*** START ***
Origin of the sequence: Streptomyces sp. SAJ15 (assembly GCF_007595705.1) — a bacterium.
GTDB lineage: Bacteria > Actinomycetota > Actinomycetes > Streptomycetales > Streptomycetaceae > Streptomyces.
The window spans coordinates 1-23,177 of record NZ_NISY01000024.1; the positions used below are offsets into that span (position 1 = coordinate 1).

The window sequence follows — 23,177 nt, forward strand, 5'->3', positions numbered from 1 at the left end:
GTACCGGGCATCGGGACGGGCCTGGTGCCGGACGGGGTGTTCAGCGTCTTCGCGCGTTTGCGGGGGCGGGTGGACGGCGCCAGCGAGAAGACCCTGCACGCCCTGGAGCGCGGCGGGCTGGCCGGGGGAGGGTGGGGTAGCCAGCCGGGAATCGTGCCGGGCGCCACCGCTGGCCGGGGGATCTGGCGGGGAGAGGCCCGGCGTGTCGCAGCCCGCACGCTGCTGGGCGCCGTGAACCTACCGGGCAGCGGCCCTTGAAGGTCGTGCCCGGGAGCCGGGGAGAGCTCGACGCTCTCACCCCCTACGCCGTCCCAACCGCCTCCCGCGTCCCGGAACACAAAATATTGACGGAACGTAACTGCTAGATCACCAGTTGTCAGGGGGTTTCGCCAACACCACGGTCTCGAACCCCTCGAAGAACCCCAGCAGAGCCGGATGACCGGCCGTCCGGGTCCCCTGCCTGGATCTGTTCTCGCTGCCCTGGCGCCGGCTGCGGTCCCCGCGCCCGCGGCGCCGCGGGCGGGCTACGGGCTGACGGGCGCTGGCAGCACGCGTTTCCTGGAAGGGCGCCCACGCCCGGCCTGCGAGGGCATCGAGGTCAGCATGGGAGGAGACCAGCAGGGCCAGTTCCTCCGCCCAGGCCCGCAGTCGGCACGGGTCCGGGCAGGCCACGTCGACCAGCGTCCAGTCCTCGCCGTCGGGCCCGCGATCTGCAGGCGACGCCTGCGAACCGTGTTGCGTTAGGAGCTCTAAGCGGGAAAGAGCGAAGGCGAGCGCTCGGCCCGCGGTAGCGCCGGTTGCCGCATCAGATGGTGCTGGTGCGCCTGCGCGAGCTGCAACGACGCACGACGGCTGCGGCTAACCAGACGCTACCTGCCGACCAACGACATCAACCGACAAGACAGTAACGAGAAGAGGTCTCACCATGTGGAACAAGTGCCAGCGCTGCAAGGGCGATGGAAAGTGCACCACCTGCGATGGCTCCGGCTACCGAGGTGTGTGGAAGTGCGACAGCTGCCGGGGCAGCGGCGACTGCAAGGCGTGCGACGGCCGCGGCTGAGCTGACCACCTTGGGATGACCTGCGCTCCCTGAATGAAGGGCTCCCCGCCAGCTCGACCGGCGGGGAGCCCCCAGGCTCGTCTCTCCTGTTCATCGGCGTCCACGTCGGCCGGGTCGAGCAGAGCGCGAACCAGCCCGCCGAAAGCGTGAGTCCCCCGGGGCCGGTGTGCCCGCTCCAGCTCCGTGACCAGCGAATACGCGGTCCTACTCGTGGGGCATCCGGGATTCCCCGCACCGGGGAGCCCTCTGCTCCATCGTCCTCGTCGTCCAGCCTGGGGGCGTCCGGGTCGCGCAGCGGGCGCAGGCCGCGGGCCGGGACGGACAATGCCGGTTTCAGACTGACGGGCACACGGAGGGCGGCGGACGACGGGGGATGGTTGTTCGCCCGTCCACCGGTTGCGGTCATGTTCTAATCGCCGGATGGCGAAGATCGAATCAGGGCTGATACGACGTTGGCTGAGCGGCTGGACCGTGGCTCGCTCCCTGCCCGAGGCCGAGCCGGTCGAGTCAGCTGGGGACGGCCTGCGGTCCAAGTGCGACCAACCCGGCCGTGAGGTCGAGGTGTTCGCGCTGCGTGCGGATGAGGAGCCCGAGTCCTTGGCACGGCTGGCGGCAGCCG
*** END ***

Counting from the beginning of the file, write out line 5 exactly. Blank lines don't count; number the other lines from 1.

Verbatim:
GTACCGGGCATCGGGACGGGCCTGGTGCCGGACGGGGTGTTCAGCGTCTTCGCGCGTTTGCGGGGGCGGGTGGACGGCGCCAGCGAGAAGACCCTGCACGCCCTGGAGCGCGGCGGGCTGGCCGGGGGAGGGTGGGGTAGCCAGCCGGGAATCGTGCCGGGCGCCACCGCTGGCCGGGGGATCTGGCGGGGAGAGGCCCGGCGTGTCGCAGCCCGCACGCTGCTGGGCGCCGTGAACCTACCGGGCAGCGGCCCTTGAAGGTCGTGCCCGGGAGCCGGGGAGAGCTCGACGCTCTCACCCCCTACGCCGTCCCAACCGCCTCCCGCGTCCCGGAACACAAAATATTGACGGAACGTAACTGCTAGATCACCAGTTGTCAGGGGGTTTCGCCAACACCACGGTCTCGAACCCCTCGAAGAACCCCAGCAGAGCCGGATGACCGGCCGTCCGGGTCCCCTGCCTGGATCTGTTCTCGCTGCCCTGGCGCCGGCTGCGGTCCCCGCGCCCGCGGCGCCGCGGGCGGGCTACGGGCTGACGGGCGCTGGCAGCACGCGTTTCCTGGAAGGGCGCCCACGCCCGGCCTGCGAGGGCATCGAGGTCAGCATGGGAGGAGACCAGCAGGGCCAGTTCCTCCGCCCAGGCCCGCAGTCGGCACGGGTCCGGGCAGGCCACGTCGACCAGCGTCCAGTCCTCGCCGTCGGGCCCGCGATCTGCAGGCGACGCCTGCGAACCGTGTTGCGTTAGGAGCTCTAAGCGGGAAAGAGCGAAGGCGAGCGCTCGGCCCGCGGTAGCGCCGGTTGCCGCATCAGATGGTGCTGGTGCGCCTGCGCGAGCTGCAACGACGCACGACGGCTGCGGCTAACCAGACGCTACCTGCCGACCAACGACATCAACCGACAAGACAGTAACGAGAAGAGGTCTCACCATGTGGAACAAGTGCCAGCGCTGCAAGGGCGATGGAAAGTGCACCACCTGCGATGGCTCCGGCTACCGAGGTGTGTGGAAGTGCGACAGCTGCCGGGGCAGCGGCGACTGCAAGGCGTGCGACGGCCGCGGCTGAGCTGACCACCTTGGGATGACCTGCGCTCCCTGAATGAAGGGCTCCCCGCCAGCTCGACCGGCGGGGAGCCCCCAGGCTCGTCTCTCCTGTTCATCGGCGTCCACGTCGGCCGGGTCGAGCAGAGCGCGAACCAGCCCGCCGAAAGCGTGAGTCCCCCGGGGCCGGTGTGCCCGCTCCAGCTCCGTGACCAGCGAATACGCGGTCCTACTCGTGGGGCATCCGGGATTCCCCGCACCGGGGAGCCCTCTGCTCCATCGTCCTCGTCGTCCAGCCTGGGGGCGTCCGGGTCGCGCAGCGGGCGCAGGCCGCGGGCCGGGACGGACAATGCCGGTTTCAGACTGACGGGCACACGGAGGGCGGCGGACGACGGGGGATGGTTGTTCGCCCGTCCACCGGTTGCGGTCATGTTCTAATCGCCGGATGGCGAAGATCGAATCAGGGCTGATACGACGTTGGCTGAGCGGCTGGACCGTGGCTCGCTCCCTGCCCGAGGCCGAGCCGGTCGAGTCAGCTGGGGACGGCCTGCGGTCCAAGTGCGACCAACCCGGCCGTGAGGTCGAGGTGTTCGCGCTGCGTGCGGATGAGGAGCCCGAGTCCTTGGCACGGCTGGCGGCAGCCG